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N Jones
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Hi there,

 

This is my first post here, and I apologise that it's not terribly exciting. I am a pianist-turned-organist and am getting to grips with pedalling. It's going well-my biggest problem is footwear. I've tried a number of options including two pairs of dance shoes, and I have thus far avoided Organmasters because of the cost. However, it won't be long before I will have spent more on a few pairs of shoes than the cost of Organmasters!

 

I'm currently using character shoes. The suede soles are good although I can't feel so much through them. The heel, however, is problematic. It is a narrow Cuban heel and kept jamming between pedals. I could simply try to get used to this-what do you think? The alternative is buying a different pair.

 

I hope I'm not too much of a novice to be posting on this forum.

 

:D

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Welcome, traed.

 

I don't know much about character shoes, but personally I would not recommend a narrow heel. Jeanne Demessieux could apparently play in high heels (http://www.musimem.com/demessieux-photos_orgue.htm), so it can be done, but it seems to me to be making life more difficult than it need be.

 

I actually managed for over 40 years using ordinary, everyday shoes, but it was always a problem finding ones suitable for both walking and playing (if the heel is rubber the tread has to be shallow and fine enough to wear smooth fairly quickly and that they have to have minimal or no welt). Fashion changes can be a pain too - something that might be worse for women than men. So not the best option.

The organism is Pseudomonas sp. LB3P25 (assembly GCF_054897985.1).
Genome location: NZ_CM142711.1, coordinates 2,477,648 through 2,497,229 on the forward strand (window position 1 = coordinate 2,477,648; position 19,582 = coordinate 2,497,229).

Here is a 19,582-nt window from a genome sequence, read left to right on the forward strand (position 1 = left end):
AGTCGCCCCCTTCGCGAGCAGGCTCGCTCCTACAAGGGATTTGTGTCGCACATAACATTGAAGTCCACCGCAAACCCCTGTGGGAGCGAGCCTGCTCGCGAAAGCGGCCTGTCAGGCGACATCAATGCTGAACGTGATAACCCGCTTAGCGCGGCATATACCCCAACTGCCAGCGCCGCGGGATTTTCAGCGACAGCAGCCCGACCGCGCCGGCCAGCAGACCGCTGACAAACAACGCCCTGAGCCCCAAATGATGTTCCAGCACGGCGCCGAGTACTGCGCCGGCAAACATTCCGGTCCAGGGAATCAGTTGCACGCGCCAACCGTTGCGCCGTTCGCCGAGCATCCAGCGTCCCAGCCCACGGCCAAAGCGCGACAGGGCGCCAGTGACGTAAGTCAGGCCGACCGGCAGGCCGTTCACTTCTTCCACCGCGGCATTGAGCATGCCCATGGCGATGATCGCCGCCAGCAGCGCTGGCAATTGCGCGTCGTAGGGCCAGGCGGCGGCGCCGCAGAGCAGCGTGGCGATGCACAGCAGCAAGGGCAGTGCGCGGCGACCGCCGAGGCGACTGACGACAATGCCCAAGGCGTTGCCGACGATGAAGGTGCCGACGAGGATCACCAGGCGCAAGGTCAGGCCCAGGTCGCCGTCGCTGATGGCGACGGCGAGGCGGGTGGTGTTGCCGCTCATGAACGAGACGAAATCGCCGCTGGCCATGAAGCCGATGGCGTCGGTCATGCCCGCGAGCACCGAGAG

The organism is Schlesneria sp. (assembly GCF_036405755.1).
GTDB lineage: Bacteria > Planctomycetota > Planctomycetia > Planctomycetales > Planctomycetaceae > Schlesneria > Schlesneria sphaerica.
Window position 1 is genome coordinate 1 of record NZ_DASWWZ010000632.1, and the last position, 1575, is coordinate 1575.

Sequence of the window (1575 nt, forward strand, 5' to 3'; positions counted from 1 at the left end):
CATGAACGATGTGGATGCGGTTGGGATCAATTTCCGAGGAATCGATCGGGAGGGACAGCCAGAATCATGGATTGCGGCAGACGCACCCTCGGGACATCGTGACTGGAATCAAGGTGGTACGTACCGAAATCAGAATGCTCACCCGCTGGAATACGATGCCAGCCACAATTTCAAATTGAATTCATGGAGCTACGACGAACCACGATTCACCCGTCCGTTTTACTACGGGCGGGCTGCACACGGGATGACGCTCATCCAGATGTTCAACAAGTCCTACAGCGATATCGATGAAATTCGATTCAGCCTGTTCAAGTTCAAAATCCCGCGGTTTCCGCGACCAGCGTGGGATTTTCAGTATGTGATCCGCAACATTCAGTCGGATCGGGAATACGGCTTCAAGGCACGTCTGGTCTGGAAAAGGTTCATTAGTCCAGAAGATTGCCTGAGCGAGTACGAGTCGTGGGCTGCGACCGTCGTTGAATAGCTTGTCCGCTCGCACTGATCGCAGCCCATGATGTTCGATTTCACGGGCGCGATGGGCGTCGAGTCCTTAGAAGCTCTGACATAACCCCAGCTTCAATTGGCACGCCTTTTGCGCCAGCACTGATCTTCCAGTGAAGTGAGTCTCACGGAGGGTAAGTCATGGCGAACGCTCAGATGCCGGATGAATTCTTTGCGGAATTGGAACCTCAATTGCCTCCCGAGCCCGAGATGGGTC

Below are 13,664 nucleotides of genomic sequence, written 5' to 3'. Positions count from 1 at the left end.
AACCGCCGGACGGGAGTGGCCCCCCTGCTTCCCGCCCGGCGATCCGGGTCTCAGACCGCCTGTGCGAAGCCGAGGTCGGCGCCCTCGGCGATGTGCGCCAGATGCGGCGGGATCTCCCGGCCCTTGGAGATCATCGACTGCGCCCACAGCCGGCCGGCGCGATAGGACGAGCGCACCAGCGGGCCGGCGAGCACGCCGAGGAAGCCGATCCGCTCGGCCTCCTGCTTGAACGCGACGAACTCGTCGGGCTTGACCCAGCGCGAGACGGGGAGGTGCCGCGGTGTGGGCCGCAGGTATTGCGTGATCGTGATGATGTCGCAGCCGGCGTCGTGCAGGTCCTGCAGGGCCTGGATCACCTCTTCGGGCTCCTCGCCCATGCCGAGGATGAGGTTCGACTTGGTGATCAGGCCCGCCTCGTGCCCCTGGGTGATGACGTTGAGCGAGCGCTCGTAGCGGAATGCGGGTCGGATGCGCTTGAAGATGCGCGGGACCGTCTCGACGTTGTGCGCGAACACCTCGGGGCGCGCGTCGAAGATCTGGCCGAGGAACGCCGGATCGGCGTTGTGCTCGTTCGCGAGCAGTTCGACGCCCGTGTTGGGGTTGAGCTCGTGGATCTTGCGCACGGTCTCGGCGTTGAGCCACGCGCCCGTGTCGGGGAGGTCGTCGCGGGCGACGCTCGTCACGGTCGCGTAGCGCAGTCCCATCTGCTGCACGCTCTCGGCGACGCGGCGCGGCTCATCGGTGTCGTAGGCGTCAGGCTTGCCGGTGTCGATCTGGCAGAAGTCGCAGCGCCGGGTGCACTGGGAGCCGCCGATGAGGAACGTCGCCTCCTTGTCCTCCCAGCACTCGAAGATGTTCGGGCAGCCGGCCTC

Frankly, it's far less hassle just to bite the bullet and get Organmasters, which IMO well designed. You get a decent depth of heel (ideally you need 1¼-1½ inches), a snug fit and a sole that allows you to feel the keys.

 

As an alternative these might be worth investigating, though I have no experience of them myself; maybe others could comment? http://www.tictactoes.com/dance/organist_choose.htm

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I had always worn normal shoes, as a rule not buying any that I couldn't play in (Clarke's lace-ups were my favourite). I had to modify this a bit when I moved to Newfoundland because St. John's is the snowiest capital in the world and I needed to keep a pair of organ-friendly shoes in the Song Room for days when I had to wear boots outside.

 

Two weeks ago, however, someone gave me a pair of Organmasters and I'm well on the way to being converted. I can even use the general crescendo pedal (which is separated from the swell pedals by a metal bar) without getting my foot stuck! The heels are a bit slippery but apart from that they feel really good and work well. The only problem is I now have to remember to take them off before going outside, because they're not suitable for outdoor use, even in good weather.